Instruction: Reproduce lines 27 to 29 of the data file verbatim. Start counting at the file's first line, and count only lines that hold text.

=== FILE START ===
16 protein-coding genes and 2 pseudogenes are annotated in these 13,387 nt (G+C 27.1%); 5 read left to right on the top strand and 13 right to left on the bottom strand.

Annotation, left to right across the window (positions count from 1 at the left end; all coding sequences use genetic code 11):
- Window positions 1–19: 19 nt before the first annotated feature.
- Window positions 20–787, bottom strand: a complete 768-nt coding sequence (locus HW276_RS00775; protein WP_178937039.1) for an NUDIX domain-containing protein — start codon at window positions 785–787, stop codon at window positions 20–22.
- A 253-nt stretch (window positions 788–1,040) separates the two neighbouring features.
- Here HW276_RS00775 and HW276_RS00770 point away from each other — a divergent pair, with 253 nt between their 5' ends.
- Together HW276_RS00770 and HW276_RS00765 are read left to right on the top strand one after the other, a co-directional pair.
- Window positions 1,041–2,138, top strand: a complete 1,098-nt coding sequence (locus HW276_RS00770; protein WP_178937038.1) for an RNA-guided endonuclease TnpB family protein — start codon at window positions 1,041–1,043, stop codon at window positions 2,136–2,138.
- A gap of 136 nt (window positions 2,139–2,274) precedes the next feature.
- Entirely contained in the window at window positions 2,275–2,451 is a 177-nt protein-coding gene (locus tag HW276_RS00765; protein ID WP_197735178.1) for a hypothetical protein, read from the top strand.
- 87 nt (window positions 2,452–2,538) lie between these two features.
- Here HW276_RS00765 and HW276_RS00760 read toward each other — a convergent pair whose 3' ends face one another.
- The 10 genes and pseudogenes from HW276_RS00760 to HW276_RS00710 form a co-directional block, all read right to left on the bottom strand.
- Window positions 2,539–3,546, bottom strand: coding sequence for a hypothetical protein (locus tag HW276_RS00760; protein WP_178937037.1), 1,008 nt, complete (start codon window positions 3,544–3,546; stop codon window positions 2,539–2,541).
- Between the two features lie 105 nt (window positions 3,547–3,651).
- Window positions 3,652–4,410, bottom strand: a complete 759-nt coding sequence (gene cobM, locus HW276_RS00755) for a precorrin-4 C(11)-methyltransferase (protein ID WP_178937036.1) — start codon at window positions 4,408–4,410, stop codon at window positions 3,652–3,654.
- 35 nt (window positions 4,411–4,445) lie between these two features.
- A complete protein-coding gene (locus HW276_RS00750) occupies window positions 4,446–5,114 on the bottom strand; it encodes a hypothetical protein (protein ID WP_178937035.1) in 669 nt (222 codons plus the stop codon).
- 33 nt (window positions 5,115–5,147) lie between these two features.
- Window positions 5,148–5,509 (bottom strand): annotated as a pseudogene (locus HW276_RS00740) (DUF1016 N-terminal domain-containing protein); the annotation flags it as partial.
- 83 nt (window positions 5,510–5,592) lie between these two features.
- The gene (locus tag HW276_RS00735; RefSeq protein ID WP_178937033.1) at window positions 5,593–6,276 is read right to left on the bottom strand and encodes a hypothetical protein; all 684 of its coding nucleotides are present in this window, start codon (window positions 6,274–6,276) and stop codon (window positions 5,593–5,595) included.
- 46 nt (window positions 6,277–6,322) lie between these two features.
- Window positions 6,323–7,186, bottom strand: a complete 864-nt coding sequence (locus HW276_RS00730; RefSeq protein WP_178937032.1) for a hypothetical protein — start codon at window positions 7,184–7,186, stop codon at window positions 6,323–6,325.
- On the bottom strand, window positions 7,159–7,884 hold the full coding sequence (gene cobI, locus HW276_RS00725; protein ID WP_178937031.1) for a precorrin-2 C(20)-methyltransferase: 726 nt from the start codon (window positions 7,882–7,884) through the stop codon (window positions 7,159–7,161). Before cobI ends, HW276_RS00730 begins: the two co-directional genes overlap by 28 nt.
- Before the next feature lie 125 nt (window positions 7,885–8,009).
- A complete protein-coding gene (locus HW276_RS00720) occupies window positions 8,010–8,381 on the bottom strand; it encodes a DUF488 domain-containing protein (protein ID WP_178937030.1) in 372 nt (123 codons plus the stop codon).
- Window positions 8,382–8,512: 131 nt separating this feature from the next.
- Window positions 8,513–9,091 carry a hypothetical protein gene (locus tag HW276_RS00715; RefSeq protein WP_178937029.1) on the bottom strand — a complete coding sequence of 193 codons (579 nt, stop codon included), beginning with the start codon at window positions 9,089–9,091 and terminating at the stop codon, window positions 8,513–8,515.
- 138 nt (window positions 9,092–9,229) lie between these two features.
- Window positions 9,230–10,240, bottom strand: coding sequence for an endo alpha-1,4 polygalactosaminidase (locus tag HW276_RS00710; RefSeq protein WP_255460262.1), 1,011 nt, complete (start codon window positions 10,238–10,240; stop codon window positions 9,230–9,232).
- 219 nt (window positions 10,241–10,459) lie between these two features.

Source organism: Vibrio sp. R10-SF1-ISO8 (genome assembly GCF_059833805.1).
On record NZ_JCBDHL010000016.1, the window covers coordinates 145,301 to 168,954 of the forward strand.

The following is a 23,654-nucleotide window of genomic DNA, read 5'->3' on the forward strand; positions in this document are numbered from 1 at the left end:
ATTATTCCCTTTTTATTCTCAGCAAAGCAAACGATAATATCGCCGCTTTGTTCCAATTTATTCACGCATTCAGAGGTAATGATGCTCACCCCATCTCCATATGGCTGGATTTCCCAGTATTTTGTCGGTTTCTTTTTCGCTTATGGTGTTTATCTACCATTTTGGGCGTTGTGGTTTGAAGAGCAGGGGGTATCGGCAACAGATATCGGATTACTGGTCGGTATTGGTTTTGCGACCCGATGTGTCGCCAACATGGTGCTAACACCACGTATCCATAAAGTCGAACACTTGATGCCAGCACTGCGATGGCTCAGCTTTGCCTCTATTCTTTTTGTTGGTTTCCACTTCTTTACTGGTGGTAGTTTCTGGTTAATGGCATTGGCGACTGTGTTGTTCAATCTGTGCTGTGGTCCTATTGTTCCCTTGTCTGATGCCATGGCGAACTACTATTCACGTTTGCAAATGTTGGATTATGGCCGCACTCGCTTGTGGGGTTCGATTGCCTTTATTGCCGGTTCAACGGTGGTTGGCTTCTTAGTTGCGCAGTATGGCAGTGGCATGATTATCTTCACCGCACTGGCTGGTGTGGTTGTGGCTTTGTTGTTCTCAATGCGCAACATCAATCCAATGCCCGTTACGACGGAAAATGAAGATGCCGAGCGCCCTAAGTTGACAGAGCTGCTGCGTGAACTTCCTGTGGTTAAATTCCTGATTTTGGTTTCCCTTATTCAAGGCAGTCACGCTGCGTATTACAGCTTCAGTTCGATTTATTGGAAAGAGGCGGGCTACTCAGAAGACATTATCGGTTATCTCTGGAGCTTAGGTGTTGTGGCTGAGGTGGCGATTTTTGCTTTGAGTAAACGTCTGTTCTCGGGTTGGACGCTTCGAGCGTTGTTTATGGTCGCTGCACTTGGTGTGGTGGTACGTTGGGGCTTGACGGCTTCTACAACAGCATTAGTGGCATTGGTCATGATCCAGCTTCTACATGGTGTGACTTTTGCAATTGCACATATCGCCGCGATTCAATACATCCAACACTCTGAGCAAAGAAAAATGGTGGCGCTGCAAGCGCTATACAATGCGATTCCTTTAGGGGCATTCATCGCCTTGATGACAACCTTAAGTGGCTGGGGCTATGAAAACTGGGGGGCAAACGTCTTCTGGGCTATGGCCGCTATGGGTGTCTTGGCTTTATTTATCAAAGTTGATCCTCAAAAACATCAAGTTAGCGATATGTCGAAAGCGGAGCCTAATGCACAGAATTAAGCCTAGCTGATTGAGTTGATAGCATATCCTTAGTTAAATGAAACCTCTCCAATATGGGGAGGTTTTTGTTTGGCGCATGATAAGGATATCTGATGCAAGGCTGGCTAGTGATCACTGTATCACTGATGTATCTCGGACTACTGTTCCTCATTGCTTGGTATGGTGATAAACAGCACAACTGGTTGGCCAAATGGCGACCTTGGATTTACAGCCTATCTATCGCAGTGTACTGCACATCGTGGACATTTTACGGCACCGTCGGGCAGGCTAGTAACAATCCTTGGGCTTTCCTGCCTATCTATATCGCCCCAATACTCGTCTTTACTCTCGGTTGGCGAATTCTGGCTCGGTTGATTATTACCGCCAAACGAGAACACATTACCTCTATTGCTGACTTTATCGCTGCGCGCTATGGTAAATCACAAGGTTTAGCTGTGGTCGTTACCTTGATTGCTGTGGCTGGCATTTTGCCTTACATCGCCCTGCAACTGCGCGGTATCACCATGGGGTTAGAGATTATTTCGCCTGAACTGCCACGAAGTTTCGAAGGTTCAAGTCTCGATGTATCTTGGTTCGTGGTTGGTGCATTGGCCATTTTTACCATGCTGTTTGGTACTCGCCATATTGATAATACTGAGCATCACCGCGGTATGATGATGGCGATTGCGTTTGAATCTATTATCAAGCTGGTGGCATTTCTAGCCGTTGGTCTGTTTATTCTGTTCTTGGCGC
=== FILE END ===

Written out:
- A complete protein-coding gene (locus HW276_RS00720) occupies window positions 8,010–8,381 on the bottom strand; it encodes a DUF488 domain-containing protein (protein ID WP_178937030.1) in 372 nt (123 codons plus the stop codon).
- Window positions 8,382–8,512: 131 nt separating this feature from the next.
- Window positions 8,513–9,091 carry a hypothetical protein gene (locus tag HW276_RS00715; RefSeq protein WP_178937029.1) on the bottom strand — a complete coding sequence of 193 codons (579 nt, stop codon included), beginning with the start codon at window positions 9,089–9,091 and terminating at the stop codon, window positions 8,513–8,515.